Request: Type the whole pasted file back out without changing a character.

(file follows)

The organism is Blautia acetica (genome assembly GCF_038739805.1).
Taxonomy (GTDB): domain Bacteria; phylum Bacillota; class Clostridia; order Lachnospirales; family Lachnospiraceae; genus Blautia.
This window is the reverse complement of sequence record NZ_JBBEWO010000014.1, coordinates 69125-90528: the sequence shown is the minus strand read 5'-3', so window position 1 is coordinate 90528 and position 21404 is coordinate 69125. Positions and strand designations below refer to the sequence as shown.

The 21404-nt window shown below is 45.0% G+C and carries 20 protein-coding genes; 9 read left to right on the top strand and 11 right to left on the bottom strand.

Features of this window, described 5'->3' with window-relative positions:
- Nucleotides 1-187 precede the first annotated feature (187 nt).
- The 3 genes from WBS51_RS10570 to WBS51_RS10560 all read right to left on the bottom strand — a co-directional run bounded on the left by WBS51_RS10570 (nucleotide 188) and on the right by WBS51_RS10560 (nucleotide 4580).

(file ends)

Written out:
The organism is Blautia acetica (genome assembly GCF_038739805.1).
Taxonomy (GTDB): domain Bacteria; phylum Bacillota; class Clostridia; order Lachnospirales; family Lachnospiraceae; genus Blautia.
This window is the reverse complement of sequence record NZ_JBBEWO010000014.1, coordinates 69125-90528: the sequence shown is the minus strand read 5'-3', so window position 1 is coordinate 90528 and position 21404 is coordinate 69125. Positions and strand designations below refer to the sequence as shown.

The 21404-nt window shown below is 45.0% G+C and carries 20 protein-coding genes; 9 read left to right on the top strand and 11 right to left on the bottom strand.

Features of this window, described 5'->3' with window-relative positions:
- Nucleotides 1-187 precede the first annotated feature (187 nt).
- The 3 genes from WBS51_RS10570 to WBS51_RS10560 all read right to left on the bottom strand — a co-directional run bounded on the left by WBS51_RS10570 (nucleotide 188) and on the right by WBS51_RS10560 (nucleotide 4580).